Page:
Some people are open about their struggles, which truly helps us all. But, the many of us who don’t feel safe to do so, are just putting on a face and getting through another hard day…

  6. Anxiety and depression are both imbalances in brain chemistry. There is no shame in faulty brain chemistry. Were all have different personalities, too. We all handle situations differently and internalize them differently , too. A lot of people do not handle life as well as you think they are. Being a runner, you hang out with healthy people. They eat healthy exercise, don’t smoke and probably don’t drink heavily or misuse drugs. But there are many many adults that “deal” with issues mistreating there bodies. Be open. I am . I have a counselor , and psychiatrist to manage and prescribe the medications (3).
    I would be curious to know your myers- briggs personality type (there are similar tests online). My wise counselor told me that people that love big, hurt big.

  7. You know what? I bet that other person that “has it all together” actually doesn’t. I just don’t think there are a lot of people who just really and truly FEEL like they have it all together. I think everyone is kind of a mess inside. Some just are more honest about it. And I bet she really loves your openness and it makes her look at things differently. I look back at some harder times in my life and I KNOW i looked like I had it together. But inside I was a hot mess! That is probably her!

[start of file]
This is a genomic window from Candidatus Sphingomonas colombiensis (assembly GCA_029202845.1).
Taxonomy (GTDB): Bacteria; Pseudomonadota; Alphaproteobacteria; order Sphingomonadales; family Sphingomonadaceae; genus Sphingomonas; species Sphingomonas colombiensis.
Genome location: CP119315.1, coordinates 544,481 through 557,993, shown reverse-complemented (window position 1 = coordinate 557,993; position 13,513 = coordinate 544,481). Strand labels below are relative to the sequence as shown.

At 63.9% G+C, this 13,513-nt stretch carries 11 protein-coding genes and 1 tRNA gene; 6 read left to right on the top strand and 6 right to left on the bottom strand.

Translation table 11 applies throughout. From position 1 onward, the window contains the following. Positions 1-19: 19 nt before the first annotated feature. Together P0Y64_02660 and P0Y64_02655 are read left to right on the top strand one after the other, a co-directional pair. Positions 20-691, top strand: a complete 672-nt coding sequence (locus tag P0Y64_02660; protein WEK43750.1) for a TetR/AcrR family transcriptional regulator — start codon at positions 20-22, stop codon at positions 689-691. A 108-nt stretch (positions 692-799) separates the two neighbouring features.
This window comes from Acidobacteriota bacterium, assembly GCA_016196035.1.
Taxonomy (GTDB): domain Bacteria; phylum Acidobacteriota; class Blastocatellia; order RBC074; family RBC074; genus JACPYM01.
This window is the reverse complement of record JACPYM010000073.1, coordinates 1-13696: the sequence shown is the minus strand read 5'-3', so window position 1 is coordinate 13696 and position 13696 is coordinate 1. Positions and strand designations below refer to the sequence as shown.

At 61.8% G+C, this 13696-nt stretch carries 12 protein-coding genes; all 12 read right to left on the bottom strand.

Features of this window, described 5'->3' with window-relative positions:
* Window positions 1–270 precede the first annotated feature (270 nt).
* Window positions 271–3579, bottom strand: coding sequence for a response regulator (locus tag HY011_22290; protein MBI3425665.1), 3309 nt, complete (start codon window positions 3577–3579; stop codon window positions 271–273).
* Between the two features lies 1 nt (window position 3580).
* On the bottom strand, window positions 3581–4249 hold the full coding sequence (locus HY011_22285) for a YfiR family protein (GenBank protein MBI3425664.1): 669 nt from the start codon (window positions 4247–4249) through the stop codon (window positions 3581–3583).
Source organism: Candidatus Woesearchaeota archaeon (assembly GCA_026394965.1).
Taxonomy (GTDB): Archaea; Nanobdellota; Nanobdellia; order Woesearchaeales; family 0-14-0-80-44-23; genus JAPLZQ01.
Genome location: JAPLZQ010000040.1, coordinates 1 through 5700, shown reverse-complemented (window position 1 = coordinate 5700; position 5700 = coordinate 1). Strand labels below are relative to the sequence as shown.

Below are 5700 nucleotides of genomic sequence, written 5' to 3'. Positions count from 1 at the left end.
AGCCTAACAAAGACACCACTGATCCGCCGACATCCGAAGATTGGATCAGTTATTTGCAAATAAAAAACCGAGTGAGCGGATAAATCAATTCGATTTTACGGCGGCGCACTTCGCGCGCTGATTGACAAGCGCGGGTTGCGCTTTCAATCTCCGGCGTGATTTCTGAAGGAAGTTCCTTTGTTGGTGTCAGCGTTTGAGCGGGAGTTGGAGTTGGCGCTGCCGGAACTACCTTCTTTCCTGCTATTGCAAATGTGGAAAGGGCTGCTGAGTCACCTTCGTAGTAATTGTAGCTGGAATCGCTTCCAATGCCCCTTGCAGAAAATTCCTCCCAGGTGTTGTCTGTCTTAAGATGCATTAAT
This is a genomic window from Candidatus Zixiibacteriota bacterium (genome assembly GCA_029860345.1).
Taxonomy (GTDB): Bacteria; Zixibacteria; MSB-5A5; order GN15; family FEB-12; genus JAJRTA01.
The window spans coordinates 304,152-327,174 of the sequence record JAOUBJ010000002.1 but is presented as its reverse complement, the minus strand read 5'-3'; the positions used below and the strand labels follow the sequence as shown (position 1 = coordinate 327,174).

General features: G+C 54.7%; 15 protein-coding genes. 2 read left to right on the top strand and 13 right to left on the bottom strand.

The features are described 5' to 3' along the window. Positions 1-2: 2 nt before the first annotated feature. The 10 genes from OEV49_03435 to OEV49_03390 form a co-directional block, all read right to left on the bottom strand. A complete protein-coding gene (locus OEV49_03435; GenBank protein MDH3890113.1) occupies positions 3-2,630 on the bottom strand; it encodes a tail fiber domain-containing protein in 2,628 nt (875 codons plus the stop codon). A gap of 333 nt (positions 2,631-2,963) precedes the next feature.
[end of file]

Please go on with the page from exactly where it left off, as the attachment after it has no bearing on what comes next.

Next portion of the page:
8. You may already know this one, but I’ll share it anyway. “Don’t compare your insides to someone else’s outsides.” Meaning, no matter how you feel inside, when you listen to someone who seems to have it harder in some way but seems to be handling it better than you think you are handling the same issue – you just don’t know that that’s the case. The people who seem to you to have more things to handle and never mention depression/anxiety or using therapy – you just don’t know. Maybe they don’t. Maybe they do, but don’t talk about it because of shame. When you’re with that person who seems to handle it so much better than you, remember – you don’t know what they aren’t telling you. You choose to be open and share your struggles, that isn’t a weakness.

  9. Thanks for writing this. I just wrote a somewhat similar post yesterday – about not wanting to share but wanting to share and back and forth forever and ever amen.

    I’m always, without fail, so grateful when others share their journey with mental health stuff. So thank you.